A revised tax reform plan would create a large funding gap in the state budget next year. That’s according to a report by the state auditor. The plan would give nearly every Georgian a tax cut.
State legislators went back to the drawing board this week to rewrite a proposed tax reform plan. They wanted to correct a provision that would have raised taxes on middle income earners.
The new plan would cut taxes for virtually all Georgians. But it would result in a deficit that could range from $220 million to $235 million in 2012, according to the state auditor’s report.
Alan Essig with the nonprofit Georgia Budget and Policy Institute says the old plan, while far from perfect, was better than the new one.
“With all the flaws that it had, at least it helped strengthen the revenue base going forward," Essig said in an interview Thursday. "It was revenue-neutral immediately and it brought some additional revenue into the base so that in the out years, we might have had stronger revenue growth.”
Essig says without an infusion of new revenue, the state may have to cut more services. He says that would come on top of billions of dollars that have already been cut from education and other vital areas of funding.
State lawmakers spent much of the past few weeks squabbling over the tax plan. Namely, they've looked at whether it would give every Georgian a tax break. Essig notes they’ve paid much less attention to increasing state revenues.
Republican leaders formed a tax reform council last year to rewrite the tax code. But they largely rejected the council's suggestions, which included reinstating a grocery sales tax.
“When they first formed the tax reform council, one of the issues was how to deal with the immediate fiscal crisis and the structural deficit going forward," Essig said last week. "This [plan] doesn’t help with that. And that’s very problematic. This isn’t going to help the budget. This isn’t going help avoid future cuts to education, healthcare, infrastructure.”
The heart of the GOP tax plan would reduce the state income tax by 1.5 percent. Republican leaders say the plan would help attract jobs. Rep. Mickey Channell of Greensboro said the current income tax rate is not spurring companies to hire or relocate here.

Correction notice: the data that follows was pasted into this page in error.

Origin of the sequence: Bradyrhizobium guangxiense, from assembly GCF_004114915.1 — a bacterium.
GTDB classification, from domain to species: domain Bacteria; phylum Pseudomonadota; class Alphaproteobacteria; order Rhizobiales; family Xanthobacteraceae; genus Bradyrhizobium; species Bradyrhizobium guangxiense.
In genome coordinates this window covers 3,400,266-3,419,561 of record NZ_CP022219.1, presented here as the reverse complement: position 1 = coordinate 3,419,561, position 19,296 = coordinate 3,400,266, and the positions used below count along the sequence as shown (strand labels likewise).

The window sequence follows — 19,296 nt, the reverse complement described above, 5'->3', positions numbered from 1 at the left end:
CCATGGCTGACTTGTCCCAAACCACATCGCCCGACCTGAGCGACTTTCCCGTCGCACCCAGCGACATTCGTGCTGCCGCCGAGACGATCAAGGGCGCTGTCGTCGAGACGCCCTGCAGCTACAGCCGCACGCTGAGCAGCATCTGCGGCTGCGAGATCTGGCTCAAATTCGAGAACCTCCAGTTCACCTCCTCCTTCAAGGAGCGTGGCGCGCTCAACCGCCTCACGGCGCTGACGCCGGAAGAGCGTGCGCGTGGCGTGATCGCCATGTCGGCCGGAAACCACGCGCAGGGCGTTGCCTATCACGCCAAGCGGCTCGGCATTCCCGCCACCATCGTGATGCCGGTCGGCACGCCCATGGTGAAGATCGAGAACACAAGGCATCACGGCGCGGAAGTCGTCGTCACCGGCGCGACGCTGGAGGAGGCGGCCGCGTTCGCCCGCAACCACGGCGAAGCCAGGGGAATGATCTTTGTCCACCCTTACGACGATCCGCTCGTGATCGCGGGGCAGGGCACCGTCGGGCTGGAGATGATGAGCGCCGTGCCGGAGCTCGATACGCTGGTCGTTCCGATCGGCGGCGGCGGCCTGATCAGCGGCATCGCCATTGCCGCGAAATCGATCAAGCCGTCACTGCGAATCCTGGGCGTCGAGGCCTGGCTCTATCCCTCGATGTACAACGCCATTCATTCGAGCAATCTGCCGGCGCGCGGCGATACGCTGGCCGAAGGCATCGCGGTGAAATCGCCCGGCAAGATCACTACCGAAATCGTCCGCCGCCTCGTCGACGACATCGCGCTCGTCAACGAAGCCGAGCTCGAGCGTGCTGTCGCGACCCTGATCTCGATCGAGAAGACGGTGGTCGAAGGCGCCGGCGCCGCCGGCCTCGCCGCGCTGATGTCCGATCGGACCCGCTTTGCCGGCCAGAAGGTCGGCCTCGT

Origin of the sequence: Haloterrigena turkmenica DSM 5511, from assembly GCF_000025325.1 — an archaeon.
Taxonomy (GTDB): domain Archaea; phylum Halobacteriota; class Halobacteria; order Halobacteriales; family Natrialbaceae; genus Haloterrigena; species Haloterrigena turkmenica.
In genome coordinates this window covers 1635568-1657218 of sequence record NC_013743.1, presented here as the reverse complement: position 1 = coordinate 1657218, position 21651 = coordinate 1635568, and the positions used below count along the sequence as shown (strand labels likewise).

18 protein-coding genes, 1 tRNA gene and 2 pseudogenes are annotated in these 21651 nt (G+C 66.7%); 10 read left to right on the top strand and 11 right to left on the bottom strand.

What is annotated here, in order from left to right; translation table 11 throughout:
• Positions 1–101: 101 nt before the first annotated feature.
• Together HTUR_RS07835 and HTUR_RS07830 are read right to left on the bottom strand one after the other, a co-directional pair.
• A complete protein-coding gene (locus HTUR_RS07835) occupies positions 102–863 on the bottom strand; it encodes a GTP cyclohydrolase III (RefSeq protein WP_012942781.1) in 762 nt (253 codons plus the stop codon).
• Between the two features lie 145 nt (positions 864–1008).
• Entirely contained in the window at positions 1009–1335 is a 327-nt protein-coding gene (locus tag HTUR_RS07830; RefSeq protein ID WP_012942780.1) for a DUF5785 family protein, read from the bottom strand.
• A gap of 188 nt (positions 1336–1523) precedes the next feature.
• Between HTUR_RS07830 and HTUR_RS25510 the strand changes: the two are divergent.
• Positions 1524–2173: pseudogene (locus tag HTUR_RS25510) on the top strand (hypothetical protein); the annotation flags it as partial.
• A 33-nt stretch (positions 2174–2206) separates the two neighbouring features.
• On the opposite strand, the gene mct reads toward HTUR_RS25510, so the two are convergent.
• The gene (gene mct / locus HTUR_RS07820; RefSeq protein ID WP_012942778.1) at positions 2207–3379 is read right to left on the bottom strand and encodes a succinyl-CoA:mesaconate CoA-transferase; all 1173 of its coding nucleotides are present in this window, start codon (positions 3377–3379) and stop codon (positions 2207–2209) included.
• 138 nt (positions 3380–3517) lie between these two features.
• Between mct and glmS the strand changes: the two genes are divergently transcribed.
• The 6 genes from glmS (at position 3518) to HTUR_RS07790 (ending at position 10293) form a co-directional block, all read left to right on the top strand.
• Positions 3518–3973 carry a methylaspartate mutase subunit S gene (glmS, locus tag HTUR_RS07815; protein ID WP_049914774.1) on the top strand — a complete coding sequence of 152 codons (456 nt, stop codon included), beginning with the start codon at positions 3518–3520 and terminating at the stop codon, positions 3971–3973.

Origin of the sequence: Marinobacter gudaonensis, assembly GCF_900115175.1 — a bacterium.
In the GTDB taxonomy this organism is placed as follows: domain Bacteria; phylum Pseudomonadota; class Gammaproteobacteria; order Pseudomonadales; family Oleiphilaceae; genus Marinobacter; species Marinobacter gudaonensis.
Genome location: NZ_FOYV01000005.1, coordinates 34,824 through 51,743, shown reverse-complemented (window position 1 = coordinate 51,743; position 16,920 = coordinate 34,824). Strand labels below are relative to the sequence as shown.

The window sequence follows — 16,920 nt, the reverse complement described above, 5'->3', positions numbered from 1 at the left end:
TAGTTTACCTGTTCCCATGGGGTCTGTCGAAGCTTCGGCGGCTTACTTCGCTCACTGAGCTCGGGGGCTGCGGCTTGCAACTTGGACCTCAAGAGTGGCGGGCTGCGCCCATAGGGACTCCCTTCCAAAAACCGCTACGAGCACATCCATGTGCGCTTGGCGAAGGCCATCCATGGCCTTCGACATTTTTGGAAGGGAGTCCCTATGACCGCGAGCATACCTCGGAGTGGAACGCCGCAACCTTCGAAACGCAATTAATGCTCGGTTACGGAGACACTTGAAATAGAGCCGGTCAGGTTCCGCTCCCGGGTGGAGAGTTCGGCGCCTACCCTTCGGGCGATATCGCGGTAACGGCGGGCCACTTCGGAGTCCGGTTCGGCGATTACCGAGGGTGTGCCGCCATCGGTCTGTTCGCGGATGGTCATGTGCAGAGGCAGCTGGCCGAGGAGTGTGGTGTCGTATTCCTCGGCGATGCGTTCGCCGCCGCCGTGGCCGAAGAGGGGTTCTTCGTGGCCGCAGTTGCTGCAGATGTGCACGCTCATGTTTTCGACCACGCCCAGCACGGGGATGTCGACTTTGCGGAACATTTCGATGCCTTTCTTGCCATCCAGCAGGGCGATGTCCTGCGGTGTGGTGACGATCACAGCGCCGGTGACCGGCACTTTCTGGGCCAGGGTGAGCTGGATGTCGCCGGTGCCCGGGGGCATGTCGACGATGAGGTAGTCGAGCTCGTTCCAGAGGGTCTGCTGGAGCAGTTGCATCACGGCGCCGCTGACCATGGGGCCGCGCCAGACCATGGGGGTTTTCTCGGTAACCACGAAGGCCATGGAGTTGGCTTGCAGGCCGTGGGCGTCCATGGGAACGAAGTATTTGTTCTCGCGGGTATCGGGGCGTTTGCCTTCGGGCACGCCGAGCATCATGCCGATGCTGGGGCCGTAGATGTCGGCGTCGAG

“This proposed reduction in income tax will instantly make us more competitive," Channell said last month. "It will recruit the high-paying quality jobs our citizens need. And more importantly, it will help hard-working Georgians keep more of their money.”
Channell was not available for comment Thursday.
The Majority Leader, Rep. Larry O'Neal of Bonaire, said last week that the new tax plan would show that "we're open for business," and he said it would attract national and international attention to Georgia. O'Neal, a Republican, was not available for comment Thursday.
Minority leader, Rep. Stacey Abrams, says tax reform is not the only driver of job creation.
“We want to be open for business and I think that’s everyone’s goal. But this notion that a tax cut in and of itself creates jobs is a phallacy. It has never proven itself to be true," said the Atlanta Democrat in an interview Thursday. "If all you needed to do was cut your tax rate, then Alabama would have more jobs than we do. They don't."
Abrams said the states that attract high-quality jobs have a good education system, a comprehensive transportation network and solid infrastructure. And she said that’s what businesses that testified before the tax council said.
“Jobs come when you have the ability to sustain the people who come with the jobs. Georgia doesn’t currently meet all the guidelines," she said. “We don’t have a stellar education system. We haven’t solved our infrastructure issues and we haven't solved our transportation issues.
GOP leaders want to pass a tax reform before the legislative session ends on Thursday. With tax reform, the 2012 budget, a Sunday alcohol sales bill and immigration reform, legislators will have a full agenda during the final three days of the session.